Differential diagnosis of parkinsonian syndromes: a comparison of clinical and automated - metabolic brain patterns’ based approach
Eur J Nucl Med Mol Imaging
© 2020, Springer-Verlag GmbH Germany, part of Springer Nature. Purpose: Differentiation among parkinsonian syndromes may be clinically challenging, especially at early disease stages. In this study, we used 18F-FDG-PET brain imaging combined with an automated image classification algorithm to classify parkinsonian patients as Parkinson’s disease (PD) or as an atypical parkinsonian syndrome (APS) at the time when the clinical diagnosis was still uncertain. In addition to validating the algorithm, we assessed its utility in a “real-life” clinical setting. Methods: One hundred thirty-seven parkinsonian patients with uncertain clinical diagnosis underwent 18F-FDG-PET and were classified using an automated image-based algorithm. For 66 patients in cohort A, the algorithm-based diagnoses were compared with their final clinical diagnoses, which were the gold standard for cohort A and were made 2.2 ± 1.1 years (mean ± SD) later by a movement disorder specialist. Seventy-one patients in cohort B were diagnosed by general neurologists, not strictly following diagnostic criteria, 2.5 ± 1.6 years after imaging. The clinical diagnoses were compared with the algorithm-based ones, which were considered the gold standard for cohort B. Results: Image-based automated classification of cohort A resulted in 86.0% sensitivity, 92.3% specificity, 97.4% positive predictive value (PPV), and 66.7% negative predictive value (NPV) for PD, and 84.6% sensitivity, 97.7% specificity, 91.7% PPV, and 95.5% NPV for APS. In cohort B, general neurologists achieved 94.7% sensitivity, 83.3% specificity, 81.8% PPV, and 95.2% NPV for PD, while 88.2%, 76.9%, 71.4%, and 90.9% for APS. Conclusion: The image-based algorithm had a high specificity and the predictive values in classifying patients before a final clinical diagnosis was reached by a specialist. Our data suggest that it may improve the diagnostic accuracy by 10–15% in PD and 20% in APS when a movement disorder specialist is not easily available.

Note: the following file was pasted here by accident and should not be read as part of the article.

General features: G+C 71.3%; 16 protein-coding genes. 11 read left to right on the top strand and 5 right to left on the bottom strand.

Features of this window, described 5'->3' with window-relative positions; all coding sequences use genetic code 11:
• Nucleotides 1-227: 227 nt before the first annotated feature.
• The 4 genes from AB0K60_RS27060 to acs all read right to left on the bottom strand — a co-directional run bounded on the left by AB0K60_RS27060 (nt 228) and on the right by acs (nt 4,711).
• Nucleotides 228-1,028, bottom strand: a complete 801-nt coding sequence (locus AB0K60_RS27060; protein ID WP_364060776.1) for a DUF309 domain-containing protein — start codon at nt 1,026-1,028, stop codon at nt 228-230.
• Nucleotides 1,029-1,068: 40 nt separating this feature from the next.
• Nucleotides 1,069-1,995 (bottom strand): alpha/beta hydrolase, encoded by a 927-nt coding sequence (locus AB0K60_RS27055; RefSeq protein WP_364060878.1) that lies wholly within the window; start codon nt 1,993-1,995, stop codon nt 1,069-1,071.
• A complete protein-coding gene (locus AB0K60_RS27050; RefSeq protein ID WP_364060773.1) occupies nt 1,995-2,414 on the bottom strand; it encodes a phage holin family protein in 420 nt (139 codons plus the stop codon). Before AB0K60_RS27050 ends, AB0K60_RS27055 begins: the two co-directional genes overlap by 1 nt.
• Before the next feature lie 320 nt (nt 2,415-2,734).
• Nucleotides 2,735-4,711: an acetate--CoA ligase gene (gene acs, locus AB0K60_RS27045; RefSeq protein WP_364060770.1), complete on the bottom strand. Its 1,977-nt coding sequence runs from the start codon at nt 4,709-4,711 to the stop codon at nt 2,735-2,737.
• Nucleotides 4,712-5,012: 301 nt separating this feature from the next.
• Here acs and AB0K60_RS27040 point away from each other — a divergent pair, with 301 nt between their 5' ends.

School of Medicine